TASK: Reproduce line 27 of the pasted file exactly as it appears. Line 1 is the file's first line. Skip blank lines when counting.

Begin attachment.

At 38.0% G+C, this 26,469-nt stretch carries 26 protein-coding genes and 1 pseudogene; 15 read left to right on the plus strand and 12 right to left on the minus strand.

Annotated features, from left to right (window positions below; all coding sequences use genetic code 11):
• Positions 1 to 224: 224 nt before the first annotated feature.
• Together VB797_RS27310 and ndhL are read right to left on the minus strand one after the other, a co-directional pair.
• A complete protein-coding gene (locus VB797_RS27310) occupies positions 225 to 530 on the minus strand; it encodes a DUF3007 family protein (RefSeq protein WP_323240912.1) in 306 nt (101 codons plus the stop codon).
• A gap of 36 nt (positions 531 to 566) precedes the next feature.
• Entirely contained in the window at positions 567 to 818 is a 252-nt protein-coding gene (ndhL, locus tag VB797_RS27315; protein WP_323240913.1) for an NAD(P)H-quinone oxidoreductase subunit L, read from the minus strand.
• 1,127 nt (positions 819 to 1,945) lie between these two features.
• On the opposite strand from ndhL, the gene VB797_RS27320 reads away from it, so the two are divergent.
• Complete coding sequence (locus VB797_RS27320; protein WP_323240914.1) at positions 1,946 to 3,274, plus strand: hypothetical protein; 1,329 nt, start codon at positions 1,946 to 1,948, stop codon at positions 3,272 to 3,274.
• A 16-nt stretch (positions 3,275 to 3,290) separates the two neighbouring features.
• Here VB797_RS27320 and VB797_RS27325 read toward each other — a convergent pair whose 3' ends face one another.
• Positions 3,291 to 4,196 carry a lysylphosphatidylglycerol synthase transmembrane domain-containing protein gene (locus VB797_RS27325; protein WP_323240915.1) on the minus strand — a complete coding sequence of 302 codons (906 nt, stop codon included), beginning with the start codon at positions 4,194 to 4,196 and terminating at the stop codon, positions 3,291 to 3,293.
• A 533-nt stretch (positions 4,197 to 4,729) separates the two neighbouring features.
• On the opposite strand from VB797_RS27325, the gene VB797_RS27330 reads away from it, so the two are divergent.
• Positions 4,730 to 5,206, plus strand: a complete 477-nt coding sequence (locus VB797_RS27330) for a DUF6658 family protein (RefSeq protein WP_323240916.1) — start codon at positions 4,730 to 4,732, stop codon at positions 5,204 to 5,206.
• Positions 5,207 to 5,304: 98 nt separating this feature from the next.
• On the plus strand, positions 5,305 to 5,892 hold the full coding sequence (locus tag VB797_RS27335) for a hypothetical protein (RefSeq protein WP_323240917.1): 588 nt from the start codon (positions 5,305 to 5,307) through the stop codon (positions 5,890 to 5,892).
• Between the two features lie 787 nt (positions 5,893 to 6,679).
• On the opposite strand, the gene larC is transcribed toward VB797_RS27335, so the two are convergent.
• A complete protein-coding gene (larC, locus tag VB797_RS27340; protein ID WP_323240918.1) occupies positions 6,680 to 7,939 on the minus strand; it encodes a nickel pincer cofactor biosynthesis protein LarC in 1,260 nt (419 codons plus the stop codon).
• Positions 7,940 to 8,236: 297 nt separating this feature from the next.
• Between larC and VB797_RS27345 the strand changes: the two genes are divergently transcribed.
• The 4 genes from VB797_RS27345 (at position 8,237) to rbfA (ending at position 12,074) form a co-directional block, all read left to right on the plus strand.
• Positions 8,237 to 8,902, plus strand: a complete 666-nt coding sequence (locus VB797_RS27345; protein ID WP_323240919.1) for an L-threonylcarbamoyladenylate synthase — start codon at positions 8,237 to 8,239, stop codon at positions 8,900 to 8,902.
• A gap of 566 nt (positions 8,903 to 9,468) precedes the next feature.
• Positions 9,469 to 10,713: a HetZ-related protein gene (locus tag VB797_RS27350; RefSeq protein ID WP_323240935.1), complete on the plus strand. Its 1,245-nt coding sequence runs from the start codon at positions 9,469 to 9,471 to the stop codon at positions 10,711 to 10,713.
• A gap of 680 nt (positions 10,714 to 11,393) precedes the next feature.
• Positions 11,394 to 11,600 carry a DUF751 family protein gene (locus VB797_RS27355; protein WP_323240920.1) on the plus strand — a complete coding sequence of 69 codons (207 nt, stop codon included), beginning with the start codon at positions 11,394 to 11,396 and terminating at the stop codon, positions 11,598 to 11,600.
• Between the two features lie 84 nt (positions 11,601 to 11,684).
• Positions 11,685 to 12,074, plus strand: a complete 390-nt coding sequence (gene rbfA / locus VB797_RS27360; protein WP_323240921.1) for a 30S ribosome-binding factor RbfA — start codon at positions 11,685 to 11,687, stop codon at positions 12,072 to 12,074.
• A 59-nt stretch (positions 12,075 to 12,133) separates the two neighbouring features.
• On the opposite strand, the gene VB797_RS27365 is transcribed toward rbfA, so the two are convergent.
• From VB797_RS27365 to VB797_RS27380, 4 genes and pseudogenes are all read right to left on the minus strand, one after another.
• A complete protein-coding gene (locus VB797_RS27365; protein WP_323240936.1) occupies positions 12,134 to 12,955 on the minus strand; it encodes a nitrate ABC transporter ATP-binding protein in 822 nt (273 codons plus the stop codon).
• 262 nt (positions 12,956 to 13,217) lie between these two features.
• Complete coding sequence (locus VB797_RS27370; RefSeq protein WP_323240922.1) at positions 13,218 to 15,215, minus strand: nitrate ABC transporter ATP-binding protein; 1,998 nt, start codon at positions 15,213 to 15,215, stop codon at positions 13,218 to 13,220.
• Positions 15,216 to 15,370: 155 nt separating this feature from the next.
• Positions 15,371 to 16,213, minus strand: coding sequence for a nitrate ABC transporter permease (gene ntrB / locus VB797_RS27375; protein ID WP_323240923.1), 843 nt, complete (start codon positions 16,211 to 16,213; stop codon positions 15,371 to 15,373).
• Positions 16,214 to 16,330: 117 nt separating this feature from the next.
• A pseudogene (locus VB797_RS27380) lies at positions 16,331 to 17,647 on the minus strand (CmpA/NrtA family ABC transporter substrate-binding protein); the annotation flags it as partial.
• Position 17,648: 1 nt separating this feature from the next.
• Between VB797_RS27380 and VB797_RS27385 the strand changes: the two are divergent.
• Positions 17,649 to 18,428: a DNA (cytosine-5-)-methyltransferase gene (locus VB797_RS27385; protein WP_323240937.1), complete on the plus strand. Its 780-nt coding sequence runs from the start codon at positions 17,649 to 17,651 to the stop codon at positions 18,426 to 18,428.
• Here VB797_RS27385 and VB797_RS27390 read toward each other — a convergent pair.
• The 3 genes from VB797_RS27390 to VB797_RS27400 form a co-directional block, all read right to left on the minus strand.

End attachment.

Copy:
• Positions 9,469 to 10,713: a HetZ-related protein gene (locus tag VB797_RS27350; RefSeq protein ID WP_323240935.1), complete on the plus strand. Its 1,245-nt coding sequence runs from the start codon at positions 9,469 to 9,471 to the stop codon at positions 10,711 to 10,713.